- Saint Dominic's Priory Church, Newcastle upon Tyne
- North East England
WESSIELING’s recent site specific installation entitled Holy Chic is set in an impressive Grade II listed Dominican Priory church, in Newcastle upon Tyne. The installation consists of religious and fashion symbols, which when set within this context are provocative and disquieting in their ability to appear and to disappear out of focus.
Against a backdrop of religious, ritualistic symbols, the audience is invited to draw parallels between the gloss of fashion languages, colour palettes and text framed by sculpture, pillars and engraved gold plates which reveal messages of devotion when they are brought into view. Furthermore, there is a tension that exists in the interchange of works which form part of an installation and are also situated at the interface of fashion and religion.
It seems fitting that the exhibition forms part of a wider cultural dialogue, as part of Newcastle upon Tyne’s Late Shows, which is now in its 10th year and is still drawing more and more audiences together to celebrate the arts, culture and heritage venues across Newcastle and Gateshead. The opening night alone drew up to 560 visitors to the church.
This year’s themes for the Late Shows, amongst others, is ‘weaving community’, which adds to the layers of complexities in this exhibition involving diverse communities that are situated within its parameters. In fact, the engraved quotes interspersed between the Stations of the Cross within the installation, are biblical quotes and contributions from this religious community here made up of individuals from Angola, Cameroon, Congo, Portugal, Ireland, The Philippines and locals to the region.
One of the challenges of the installation is possibly in the way the works are integrated within the space. Upon entering the church, we are struck by the large text on towering pillars. Whilst these are clearly visible from various aspects, the gold plates are easier to miss in such a striking and imposing setting and some of the work is situated to one side of the church to accommodate for the restrictions of working in a functioning church and all that this entails.
On closer inspection, the work reveals more insight into the ironic, playful and thought provoking juxtaposition of fashion and religion as ritual and practice, with titles such as ‘ A Heel Came Real’ appearing to emerge from the arrangements of carefully placed text and there are more titles hidden within it. The exhibition invites you to question and engage with it and rewards you with a range of views that stimulate discussion as you navigate around it.
WESSIELING is a visual artist, academic and cultural historian with an extensive portfolio that centres on fashion and the challenges of cultural property. Her use of text and installation as a medium are a feature of her work to date which has been shown internationally. Her current exhibition Holy Chic is distinctive in that it marks new territory for her as a visual artist working collaboratively. The potential for the work to appear controversial given its provocative edge and its engagement with the wider community within a religious setting further adds to the dynamics at play.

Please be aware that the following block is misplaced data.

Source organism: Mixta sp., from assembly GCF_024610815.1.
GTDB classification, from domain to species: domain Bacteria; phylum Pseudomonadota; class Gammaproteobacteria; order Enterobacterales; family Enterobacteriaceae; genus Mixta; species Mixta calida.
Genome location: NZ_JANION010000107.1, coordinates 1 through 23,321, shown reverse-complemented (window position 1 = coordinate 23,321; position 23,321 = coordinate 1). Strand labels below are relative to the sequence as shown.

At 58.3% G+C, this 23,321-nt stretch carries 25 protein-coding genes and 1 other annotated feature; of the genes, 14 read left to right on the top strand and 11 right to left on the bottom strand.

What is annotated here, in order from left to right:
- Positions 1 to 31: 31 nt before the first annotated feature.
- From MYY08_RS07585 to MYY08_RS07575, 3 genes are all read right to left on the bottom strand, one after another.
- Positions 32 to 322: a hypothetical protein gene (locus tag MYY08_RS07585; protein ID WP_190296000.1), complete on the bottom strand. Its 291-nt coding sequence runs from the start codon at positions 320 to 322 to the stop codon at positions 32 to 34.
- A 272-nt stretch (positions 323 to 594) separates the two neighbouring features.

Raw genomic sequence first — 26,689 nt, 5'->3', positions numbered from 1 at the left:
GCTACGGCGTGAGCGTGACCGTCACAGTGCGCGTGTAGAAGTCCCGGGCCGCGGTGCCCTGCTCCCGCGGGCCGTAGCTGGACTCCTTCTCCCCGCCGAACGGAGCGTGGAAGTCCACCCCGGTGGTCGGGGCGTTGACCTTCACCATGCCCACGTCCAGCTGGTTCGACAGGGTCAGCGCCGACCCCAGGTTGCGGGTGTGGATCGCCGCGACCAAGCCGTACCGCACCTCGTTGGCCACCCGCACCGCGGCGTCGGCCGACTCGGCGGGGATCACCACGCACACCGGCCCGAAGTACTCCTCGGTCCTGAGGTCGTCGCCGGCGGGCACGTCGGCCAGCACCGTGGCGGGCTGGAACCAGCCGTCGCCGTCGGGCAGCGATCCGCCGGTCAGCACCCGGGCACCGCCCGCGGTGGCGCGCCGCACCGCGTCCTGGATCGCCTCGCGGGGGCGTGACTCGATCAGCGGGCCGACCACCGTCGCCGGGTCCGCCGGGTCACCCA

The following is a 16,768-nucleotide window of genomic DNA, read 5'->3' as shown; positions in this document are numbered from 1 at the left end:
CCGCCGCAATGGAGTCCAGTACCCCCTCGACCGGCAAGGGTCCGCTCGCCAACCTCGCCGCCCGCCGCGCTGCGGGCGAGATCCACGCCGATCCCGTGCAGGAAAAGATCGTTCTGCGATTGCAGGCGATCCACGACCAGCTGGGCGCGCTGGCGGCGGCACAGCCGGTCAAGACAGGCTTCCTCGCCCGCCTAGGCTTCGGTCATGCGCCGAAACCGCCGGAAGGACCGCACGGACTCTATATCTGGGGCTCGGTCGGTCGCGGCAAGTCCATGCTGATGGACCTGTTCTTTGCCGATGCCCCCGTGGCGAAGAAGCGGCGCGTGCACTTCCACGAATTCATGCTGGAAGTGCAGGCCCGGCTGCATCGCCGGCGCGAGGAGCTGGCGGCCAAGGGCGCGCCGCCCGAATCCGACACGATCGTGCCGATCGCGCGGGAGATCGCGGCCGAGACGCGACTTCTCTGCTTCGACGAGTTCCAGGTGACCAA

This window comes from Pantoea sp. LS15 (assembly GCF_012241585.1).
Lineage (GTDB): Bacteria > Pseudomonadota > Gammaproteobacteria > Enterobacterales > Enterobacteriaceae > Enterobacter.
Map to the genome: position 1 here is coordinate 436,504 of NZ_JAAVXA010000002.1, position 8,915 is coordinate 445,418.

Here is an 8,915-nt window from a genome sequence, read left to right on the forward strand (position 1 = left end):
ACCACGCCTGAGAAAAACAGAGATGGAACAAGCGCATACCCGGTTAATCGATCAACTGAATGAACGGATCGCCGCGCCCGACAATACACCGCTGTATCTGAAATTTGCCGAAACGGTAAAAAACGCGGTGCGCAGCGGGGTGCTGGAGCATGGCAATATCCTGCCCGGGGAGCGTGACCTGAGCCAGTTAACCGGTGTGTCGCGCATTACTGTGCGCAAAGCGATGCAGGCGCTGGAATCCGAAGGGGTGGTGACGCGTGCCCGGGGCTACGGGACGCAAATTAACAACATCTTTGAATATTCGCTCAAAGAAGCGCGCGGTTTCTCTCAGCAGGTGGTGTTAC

The responses to the exhibition have been revelatory in themselves with WESSIELING’s own enthusiasm for the engagement clearly reciprocated in the responses received and again highlighted by the very personal comment made recently by a contributor and parishioner:
“The people who walked in Darkness….It has been the phrase that has meant most to me in times of sadness, fear and depression and in times of hope and joy.”
What is the value of this installation? To what extent does it translate and communicate across the diverse audiences responding and engaging with it? Given that this project involves community and also forms a part of a larger community inspired event as opposed to being in an art institution meant it was beneficial to hear more about the collaborative process as it unfolded. I was fortunate to hear WESSIELING talk through some of this process at the opening event however it is unfortunate that some of this methodology might be lost as the exhibition continues.
WESSIELING had the following to add:
In an era when fashionability has become a way of life, doesn’t the arrival of the ‘Runway Report’ give hope and joy to many the same way as the unwavering biblical quote to the parishioners? Holding on tight is their ‘fashion bible’ as if fashion is the cure for our fear and depression, and in time of sadness. Or is it?
Finally, Father Dominic White, who has been instrumental in the realisation of the exhibition, had the following comment regarding the exhibition:
“Working with WESSIELING on her Holy Chic has both been a fulfilment of our vision at St Dominic’s and joyfully unexpected. Our aspiration as a Catholic community in the heart of the arts quarter is to welcome all who are seeking, and to bring healing to divisions and wounds in selves and society. The worlds of religion and fashion are often divided, yet both involve exploring questions of identity and lifestyle. In putting together fashion slogans and favourite Bible quotes chosen by the diverse community at St Dominic’s, we feel that with WESSIELING we’re constructing a bridge across that divide.”
One certainty is that Holy Chic, opens up a new platform for engagement and dialogue with diverse audiences who might otherwise not have met.
Holy Chic has been extended for a further few weeks due to public demand and will remain open at St Dominic’s Priory Catholic Church, until July 2016.